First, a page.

Furthermore, in women, frailty was more prevalent than LoS, while in men, frailty was less prevalent than LoS. However, in both groups, the phase angle was low in the presence of LoS and frailty. The nature of both conditions explains this phenomenon since LoS is reflective of poor mobility. On the other hand, frailty is a more multifaceted disease, accompanied by sarcopenia, poor nutritional status, and decreased mental health. Finally, the etiology and pathogenesis of frailty are significantly associated with a lower phase angle.
BIA is an easy-to-use anthropometric assessment with a wide variety of applications. The elderly population’s needs can be easily met using a BIA device, preventing falls, diminishing costs, and providing a quick but specialized body composition assessment. The phase angle marker is a clinical measurement related to frailty and locomotive syndrome, ensuring immediate detection and preventing further complications.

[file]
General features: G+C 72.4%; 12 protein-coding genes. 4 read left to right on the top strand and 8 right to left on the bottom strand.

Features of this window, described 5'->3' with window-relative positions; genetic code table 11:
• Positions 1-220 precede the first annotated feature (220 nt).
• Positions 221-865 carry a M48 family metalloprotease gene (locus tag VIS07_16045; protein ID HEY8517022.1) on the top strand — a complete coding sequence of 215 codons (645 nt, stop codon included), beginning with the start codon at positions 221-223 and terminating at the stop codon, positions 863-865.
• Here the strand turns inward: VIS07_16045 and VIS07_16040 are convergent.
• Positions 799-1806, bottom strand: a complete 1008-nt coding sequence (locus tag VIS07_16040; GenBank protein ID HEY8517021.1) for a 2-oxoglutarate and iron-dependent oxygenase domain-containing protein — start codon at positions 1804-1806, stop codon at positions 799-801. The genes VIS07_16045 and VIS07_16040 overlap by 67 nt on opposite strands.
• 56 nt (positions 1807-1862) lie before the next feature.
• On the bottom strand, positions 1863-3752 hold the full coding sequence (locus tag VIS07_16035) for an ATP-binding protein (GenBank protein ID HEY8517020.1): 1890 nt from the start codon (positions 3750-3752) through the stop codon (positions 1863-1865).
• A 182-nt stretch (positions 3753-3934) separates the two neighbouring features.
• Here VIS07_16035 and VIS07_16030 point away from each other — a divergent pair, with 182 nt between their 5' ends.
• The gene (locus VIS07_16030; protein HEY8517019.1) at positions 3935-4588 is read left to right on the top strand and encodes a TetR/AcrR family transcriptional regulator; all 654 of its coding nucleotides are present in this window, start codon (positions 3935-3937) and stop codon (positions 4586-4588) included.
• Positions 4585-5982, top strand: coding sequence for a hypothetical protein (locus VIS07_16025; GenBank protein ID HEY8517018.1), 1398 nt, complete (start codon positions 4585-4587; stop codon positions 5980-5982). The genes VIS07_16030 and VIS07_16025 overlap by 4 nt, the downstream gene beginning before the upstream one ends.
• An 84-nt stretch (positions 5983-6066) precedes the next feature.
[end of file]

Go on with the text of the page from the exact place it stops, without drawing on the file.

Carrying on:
The particular needs of the elderly population may interfere with a complete nutritional assessment. As crucial as it might be to have an anthropometric examination, the loss of movement or frailty can make it impossible to assess the patient adequately. A BIA device can make an easy examination, provide crucial markers such as phase angle and ensure rapid detection of any complications related to age and body composition. – Ana Paola RodrÃguez Arciniega, MS
Tanaka, Satoshi et al. “Low Bioelectrical Impedance Phase Angle Is a Significant Risk Factor for Frailty.”Â BioMed research internationalÂ vol. 2019 6283153. 10 Jun. 2019, doi:10.1155/2019/6283153
Hirose, Suguru et al. “Phase Angle as an Indicator of Sarcopenia, Malnutrition, and Cachexia in Inpatients with Cardiovascular Diseases.”Â Journal of clinical medicineÂ vol. 9,8 2554. 6 Aug. 2020, doi:10.3390/jcm9082554